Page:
Yellow-headed spruce sawfly (Pikonema alaskensis) is native species to Alberta. Also introduced European spruce sawfly (Gilpinia hercyniae ) is found in Prairie provinces. Sawfly attacks native white, black and Engelmann spruce trees as well as variety of non-native spruce trees( Colorado, and Norway spruce). It can create significant damage to many young spruce trees on the Prairie Provinces. Adult yellow-headed spruce sawflies emerge in the spring just as the buds on spruce trees are beginning to swell. Females deposit eggs into the base of new needles. Larvae emerge within two weeks and begin feeding on the succulent needles. By early to mid- July the larvae are fully grown and are about 20 mm in length.
As larvae very well blend with spruce green needles, the close-up inspection of branch/shoot is necessary. Also putting white sheet of paper under the branch and shoots and shaking branch will cause larvae to drop on the paper. At early-stage larvae are yellowish and 4-6 mm long. Grown larvae have brownish-orange heads and green bodies marked with six stripes. Fully developed larvae drop to the ground and overwinter in cocoons in the soil. The sawfly completes one generation per year. Adult sawflies are wasp-like, small, (8–10 mm) and reddish brown.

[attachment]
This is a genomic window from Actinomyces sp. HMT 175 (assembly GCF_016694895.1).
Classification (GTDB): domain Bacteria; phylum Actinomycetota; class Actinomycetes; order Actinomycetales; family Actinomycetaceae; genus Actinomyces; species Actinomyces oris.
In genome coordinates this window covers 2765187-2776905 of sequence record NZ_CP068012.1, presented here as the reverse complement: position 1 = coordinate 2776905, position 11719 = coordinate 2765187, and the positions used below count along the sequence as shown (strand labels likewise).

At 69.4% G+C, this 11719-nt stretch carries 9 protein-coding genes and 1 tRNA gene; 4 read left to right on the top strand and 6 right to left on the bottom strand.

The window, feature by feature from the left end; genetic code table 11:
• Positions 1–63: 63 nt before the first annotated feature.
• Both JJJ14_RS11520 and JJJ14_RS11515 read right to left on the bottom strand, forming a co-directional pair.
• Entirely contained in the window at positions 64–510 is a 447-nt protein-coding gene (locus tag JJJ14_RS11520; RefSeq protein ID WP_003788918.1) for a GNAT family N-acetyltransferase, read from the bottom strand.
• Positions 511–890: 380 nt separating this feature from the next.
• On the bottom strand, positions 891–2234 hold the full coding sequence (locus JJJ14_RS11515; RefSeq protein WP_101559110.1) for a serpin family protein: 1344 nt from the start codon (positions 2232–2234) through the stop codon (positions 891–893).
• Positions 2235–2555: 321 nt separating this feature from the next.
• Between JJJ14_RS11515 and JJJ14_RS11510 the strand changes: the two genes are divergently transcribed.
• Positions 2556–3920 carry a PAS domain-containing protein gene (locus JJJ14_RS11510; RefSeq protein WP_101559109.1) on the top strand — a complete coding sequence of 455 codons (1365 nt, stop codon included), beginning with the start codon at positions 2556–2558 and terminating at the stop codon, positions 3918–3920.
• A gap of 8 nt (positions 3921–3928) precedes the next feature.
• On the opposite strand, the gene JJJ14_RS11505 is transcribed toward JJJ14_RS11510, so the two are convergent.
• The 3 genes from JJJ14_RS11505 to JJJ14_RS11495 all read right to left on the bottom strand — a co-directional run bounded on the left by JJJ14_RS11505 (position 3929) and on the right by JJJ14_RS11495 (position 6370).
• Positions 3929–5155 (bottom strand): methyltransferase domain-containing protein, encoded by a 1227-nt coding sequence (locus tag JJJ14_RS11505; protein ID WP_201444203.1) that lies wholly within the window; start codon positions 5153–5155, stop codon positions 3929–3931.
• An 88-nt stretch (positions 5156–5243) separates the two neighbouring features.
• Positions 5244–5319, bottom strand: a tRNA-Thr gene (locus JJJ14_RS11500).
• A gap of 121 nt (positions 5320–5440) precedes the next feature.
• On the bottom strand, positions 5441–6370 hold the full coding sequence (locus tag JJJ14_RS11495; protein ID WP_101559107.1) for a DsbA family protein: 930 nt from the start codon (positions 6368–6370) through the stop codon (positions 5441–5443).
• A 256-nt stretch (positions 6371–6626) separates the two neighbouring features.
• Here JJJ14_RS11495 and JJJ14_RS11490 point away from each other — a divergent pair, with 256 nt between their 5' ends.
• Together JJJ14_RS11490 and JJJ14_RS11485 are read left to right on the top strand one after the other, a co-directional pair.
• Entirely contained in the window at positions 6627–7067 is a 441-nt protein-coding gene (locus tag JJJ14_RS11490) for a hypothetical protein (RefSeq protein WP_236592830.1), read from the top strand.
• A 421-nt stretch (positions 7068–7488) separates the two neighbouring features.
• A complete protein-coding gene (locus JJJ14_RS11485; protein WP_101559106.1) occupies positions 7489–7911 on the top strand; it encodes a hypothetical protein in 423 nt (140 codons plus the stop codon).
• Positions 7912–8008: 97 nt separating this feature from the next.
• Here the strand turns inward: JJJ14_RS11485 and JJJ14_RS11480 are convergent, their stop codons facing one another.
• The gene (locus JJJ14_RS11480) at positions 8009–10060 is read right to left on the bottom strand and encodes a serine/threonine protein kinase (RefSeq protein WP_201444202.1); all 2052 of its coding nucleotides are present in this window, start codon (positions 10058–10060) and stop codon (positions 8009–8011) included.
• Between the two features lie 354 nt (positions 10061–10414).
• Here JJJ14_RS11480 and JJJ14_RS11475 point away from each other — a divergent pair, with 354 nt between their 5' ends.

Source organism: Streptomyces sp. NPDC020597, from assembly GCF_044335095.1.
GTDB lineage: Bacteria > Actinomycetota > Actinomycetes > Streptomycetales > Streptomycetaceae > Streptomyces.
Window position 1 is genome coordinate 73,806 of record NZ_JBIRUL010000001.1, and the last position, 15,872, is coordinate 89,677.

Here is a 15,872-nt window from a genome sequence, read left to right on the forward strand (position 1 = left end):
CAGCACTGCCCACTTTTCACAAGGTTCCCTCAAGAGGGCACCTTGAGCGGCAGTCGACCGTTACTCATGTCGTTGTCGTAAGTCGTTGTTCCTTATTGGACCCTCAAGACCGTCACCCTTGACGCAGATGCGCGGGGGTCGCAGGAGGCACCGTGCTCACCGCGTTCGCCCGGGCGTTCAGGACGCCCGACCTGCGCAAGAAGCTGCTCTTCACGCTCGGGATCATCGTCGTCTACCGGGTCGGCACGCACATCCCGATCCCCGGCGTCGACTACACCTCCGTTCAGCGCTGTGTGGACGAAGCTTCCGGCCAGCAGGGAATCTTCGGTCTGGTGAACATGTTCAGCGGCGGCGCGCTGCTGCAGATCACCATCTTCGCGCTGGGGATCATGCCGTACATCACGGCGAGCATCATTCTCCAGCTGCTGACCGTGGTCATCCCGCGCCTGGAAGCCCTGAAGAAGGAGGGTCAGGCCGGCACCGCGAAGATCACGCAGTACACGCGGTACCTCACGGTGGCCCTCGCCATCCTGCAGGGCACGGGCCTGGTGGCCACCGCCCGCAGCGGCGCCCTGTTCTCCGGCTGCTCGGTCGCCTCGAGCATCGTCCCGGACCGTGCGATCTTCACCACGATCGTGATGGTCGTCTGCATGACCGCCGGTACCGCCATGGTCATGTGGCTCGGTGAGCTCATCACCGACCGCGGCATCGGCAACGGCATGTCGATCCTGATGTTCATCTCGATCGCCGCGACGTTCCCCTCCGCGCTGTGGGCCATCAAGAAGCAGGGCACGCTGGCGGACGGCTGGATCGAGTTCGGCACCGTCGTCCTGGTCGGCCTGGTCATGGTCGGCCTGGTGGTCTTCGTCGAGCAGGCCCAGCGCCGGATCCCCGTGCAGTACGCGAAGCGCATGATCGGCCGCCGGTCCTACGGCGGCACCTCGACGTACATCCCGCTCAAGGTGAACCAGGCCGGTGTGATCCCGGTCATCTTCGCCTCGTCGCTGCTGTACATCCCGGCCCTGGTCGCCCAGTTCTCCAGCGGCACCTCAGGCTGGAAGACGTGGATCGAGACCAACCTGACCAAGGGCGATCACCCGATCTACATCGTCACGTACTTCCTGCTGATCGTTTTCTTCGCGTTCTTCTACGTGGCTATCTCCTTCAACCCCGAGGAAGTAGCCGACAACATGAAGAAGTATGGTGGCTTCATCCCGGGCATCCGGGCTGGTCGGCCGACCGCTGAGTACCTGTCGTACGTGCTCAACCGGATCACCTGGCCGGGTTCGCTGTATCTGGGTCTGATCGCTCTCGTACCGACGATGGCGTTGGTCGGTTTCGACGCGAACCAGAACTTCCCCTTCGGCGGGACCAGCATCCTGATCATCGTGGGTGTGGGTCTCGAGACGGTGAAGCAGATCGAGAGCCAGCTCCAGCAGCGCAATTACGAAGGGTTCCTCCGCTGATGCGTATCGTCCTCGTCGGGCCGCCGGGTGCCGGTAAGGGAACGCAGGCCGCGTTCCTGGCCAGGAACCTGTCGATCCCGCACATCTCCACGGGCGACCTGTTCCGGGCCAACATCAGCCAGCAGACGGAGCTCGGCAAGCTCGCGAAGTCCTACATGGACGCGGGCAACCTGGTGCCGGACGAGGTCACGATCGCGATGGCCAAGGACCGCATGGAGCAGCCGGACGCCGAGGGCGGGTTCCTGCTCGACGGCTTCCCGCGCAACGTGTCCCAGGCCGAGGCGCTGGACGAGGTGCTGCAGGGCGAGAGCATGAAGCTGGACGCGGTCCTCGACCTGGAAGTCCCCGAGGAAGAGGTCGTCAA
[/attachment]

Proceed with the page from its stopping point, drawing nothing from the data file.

This insect can cause significant damage and mortality during repeated defoliation’s. Sawfly is defoliator and consumes host needles. It reduces growth, kills branches, and eventually kills trees. Usually, young trees are susceptible to attack after planting and until trees are up to 30 feet or more in height. Spruce trees that grow in open areas and fully exposed to sunlight are preferred choice for insect to lay eggs. Spruce trees growing in natural forest with aspen in understory are rarely infested by this sawfly. There are several symptoms to recognize that spruce trees are under the attack of this insect:
- Newly hatched larvae feed first on the new needles and then on older foliage
- By mid -June loss of needles is most noticeable on top of trees, on tips of the branches and shoots
- After larvae chewed needles remaining twigs and shoots are brownish colour
- By mid-July due to heavy defoliation’s tree appears ragged, yellowish and bare
There are several management options for the control of the yellow-headed spruce sawfly:
- Look for damage and groups of larvae from late May through mid July
- Hand picking is recommended on small trees
- Use insecticidal soap as it is most effective against young larvae.
- Use high pressure water gun with insecticide soap to blast and remove larvae. Knocking the larvae off will disrupt larvae development and may reduce population
- Keep spruce trees healthy by regular watering and if necessary, adding fertilizer to boost growth and vigor of affected trees. Watering is critical during a drought period
- Use ONLY a registered chemical spray(eg. Malathion) when the larvae are small to reduce the amount of damage.
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